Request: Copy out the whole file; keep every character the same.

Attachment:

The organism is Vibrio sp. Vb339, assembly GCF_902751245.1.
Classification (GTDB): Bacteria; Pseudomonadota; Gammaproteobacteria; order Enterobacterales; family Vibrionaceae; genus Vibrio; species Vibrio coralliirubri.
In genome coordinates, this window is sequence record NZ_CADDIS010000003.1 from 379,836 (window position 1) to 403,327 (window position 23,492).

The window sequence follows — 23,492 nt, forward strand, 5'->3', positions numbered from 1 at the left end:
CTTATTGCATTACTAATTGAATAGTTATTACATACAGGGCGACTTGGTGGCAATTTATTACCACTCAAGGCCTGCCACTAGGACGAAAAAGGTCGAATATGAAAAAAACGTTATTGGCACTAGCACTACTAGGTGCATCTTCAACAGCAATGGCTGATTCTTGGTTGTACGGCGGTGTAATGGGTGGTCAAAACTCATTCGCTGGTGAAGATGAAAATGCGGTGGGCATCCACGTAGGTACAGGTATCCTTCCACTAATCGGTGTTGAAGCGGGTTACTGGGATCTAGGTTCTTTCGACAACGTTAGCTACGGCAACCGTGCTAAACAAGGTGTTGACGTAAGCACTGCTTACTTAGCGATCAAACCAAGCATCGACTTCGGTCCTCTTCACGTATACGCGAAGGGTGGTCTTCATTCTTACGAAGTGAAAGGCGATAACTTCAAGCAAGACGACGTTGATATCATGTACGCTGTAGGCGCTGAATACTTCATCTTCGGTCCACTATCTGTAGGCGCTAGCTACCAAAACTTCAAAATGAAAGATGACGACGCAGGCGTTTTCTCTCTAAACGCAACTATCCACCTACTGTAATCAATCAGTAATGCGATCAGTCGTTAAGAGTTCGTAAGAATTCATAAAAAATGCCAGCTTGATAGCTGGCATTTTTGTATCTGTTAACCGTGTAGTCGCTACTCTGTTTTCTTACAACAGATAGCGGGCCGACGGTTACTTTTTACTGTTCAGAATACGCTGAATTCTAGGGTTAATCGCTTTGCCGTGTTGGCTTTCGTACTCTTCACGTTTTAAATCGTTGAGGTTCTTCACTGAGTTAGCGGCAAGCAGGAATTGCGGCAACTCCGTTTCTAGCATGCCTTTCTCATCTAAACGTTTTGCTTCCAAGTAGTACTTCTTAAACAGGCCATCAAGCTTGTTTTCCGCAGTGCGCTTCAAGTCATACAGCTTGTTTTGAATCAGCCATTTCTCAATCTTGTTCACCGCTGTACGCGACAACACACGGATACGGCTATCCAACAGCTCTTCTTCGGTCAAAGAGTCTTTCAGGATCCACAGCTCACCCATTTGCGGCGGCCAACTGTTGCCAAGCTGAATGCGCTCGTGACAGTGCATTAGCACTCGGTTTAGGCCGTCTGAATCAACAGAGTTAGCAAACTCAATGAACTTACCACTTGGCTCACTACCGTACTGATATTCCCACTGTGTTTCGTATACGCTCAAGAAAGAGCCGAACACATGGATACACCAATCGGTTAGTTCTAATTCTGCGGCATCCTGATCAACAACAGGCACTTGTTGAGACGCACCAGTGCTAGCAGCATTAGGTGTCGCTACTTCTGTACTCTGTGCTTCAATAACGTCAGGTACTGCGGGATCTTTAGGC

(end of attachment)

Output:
The organism is Vibrio sp. Vb339, assembly GCF_902751245.1.
Classification (GTDB): Bacteria; Pseudomonadota; Gammaproteobacteria; order Enterobacterales; family Vibrionaceae; genus Vibrio; species Vibrio coralliirubri.
In genome coordinates, this window is sequence record NZ_CADDIS010000003.1 from 379,836 (window position 1) to 403,327 (window position 23,492).

The window sequence follows — 23,492 nt, forward strand, 5'->3', positions numbered from 1 at the left end:
CTTATTGCATTACTAATTGAATAGTTATTACATACAGGGCGACTTGGTGGCAATTTATTACCACTCAAGGCCTGCCACTAGGACGAAAAAGGTCGAATATGAAAAAAACGTTATTGGCACTAGCACTACTAGGTGCATCTTCAACAGCAATGGCTGATTCTTGGTTGTACGGCGGTGTAATGGGTGGTCAAAACTCATTCGCTGGTGAAGATGAAAATGCGGTGGGCATCCACGTAGGTACAGGTATCCTTCCACTAATCGGTGTTGAAGCGGGTTACTGGGATCTAGGTTCTTTCGACAACGTTAGCTACGGCAACCGTGCTAAACAAGGTGTTGACGTAAGCACTGCTTACTTAGCGATCAAACCAAGCATCGACTTCGGTCCTCTTCACGTATACGCGAAGGGTGGTCTTCATTCTTACGAAGTGAAAGGCGATAACTTCAAGCAAGACGACGTTGATATCATGTACGCTGTAGGCGCTGAATACTTCATCTTCGGTCCACTATCTGTAGGCGCTAGCTACCAAAACTTCAAAATGAAAGATGACGACGCAGGCGTTTTCTCTCTAAACGCAACTATCCACCTACTGTAATCAATCAGTAATGCGATCAGTCGTTAAGAGTTCGTAAGAATTCATAAAAAATGCCAGCTTGATAGCTGGCATTTTTGTATCTGTTAACCGTGTAGTCGCTACTCTGTTTTCTTACAACAGATAGCGGGCCGACGGTTACTTTTTACTGTTCAGAATACGCTGAATTCTAGGGTTAATCGCTTTGCCGTGTTGGCTTTCGTACTCTTCACGTTTTAAATCGTTGAGGTTCTTCACTGAGTTAGCGGCAAGCAGGAATTGCGGCAACTCCGTTTCTAGCATGCCTTTCTCATCTAAACGTTTTGCTTCCAAGTAGTACTTCTTAAACAGGCCATCAAGCTTGTTTTCCGCAGTGCGCTTCAAGTCATACAGCTTGTTTTGAATCAGCCATTTCTCAATCTTGTTCACCGCTGTACGCGACAACACACGGATACGGCTATCCAACAGCTCTTCTTCGGTCAAAGAGTCTTTCAGGATCCACAGCTCACCCATTTGCGGCGGCCAACTGTTGCCAAGCTGAATGCGCTCGTGACAGTGCATTAGCACTCGGTTTAGGCCGTCTGAATCAACAGAGTTAGCAAACTCAATGAACTTACCACTTGGCTCACTACCGTACTGATATTCCCACTGTGTTTCGTATACGCTCAAGAAAGAGCCGAACACATGGATACACCAATCGGTTAGTTCTAATTCTGCGGCATCCTGATCAACAACAGGCACTTGTTGAGACGCACCAGTGCTAGCAGCATTAGGTGTCGCTACTTCTGTACTCTGTGCTTCAATAACGTCAGGTACTGCGGGATCTTTAGGC